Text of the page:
In his first month on the job, Chairman Ajit Pai has quickly begun rolling back a number of Obama-era initiatives and regulations, and faced tough questions from Dems at the Senate Commerce Committee hearing.
According to The Hill, Pai decided a review was not necessary because the companies were not transferring any broadcast licenses in the deal. The Justice Department will still conduct its own antitrust review.
But when pressed by Sen. Brian Schatz (D-Hawaii) on that decision, Pai said he would be willing to have the agency's lawyers review his conclusion and share their findings with the committee.
Pai dodged questions about whether he agrees with President Trump’s views of the media. Sen. Tom Udall (D-N.M.) asked Pai if he shares Trump’s belief that the press is an “enemy of the American people.”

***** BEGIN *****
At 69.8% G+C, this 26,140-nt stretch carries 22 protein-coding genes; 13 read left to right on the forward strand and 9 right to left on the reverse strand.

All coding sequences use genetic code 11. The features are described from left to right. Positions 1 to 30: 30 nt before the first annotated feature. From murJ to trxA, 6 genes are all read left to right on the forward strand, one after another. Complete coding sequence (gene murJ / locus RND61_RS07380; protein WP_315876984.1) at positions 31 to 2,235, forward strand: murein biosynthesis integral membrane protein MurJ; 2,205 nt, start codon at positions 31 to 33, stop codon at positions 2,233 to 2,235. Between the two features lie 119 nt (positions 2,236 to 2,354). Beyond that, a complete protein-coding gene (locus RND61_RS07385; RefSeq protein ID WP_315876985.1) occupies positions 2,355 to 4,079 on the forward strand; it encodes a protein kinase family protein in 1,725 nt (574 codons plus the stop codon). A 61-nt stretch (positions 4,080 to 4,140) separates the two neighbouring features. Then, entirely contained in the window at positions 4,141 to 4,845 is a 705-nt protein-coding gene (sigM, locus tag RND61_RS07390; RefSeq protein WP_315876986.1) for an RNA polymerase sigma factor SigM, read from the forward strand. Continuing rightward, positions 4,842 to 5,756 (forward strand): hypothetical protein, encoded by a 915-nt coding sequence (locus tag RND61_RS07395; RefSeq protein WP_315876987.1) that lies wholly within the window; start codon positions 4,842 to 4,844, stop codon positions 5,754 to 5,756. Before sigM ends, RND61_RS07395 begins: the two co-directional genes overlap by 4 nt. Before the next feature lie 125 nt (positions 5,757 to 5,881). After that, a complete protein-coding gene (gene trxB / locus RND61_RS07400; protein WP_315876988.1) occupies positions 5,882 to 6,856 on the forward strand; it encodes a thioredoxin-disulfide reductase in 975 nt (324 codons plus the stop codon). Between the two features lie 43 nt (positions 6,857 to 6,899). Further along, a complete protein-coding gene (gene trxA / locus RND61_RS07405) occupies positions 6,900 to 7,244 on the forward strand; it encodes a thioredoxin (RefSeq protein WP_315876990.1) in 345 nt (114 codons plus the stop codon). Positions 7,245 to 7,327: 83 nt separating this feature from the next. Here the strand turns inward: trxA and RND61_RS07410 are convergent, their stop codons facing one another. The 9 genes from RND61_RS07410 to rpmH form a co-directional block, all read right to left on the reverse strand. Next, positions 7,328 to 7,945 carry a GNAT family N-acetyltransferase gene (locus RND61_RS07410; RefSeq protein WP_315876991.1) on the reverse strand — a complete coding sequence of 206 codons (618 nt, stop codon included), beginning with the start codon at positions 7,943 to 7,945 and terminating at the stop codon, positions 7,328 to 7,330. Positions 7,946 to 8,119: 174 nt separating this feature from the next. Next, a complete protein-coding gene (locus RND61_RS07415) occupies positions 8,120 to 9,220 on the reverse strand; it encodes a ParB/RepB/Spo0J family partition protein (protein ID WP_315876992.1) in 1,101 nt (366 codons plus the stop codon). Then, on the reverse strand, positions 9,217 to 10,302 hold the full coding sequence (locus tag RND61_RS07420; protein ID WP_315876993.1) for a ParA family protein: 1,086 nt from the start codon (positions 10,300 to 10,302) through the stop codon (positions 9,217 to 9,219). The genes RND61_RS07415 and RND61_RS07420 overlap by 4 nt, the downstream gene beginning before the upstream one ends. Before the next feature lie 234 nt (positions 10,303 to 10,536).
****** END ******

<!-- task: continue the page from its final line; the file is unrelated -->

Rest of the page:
Pai responded by saying that he didn’t want to “wade into the larger political debates,” but that he believes “every American enjoys the First Amendment protections guaranteed by the Constitution.”
Ajit Pai told the committee that the FCC will need to look into the decades-old cross-ownership rules, where the same entity is barred in many cases from owning TV, radio and newspaper outlets in the same market.
“One of my concerns, especially in smaller markets, is that as newspapers and broadcast TV and radio stations are struggling and a lot of them are going out of business, are there ways we can help them stay in business and do what they do best which is to cover local news,” said Pai. “If it is more efficient to collect news together and distribute it on different platforms, that could help them stay in business and provide a vital source of information.”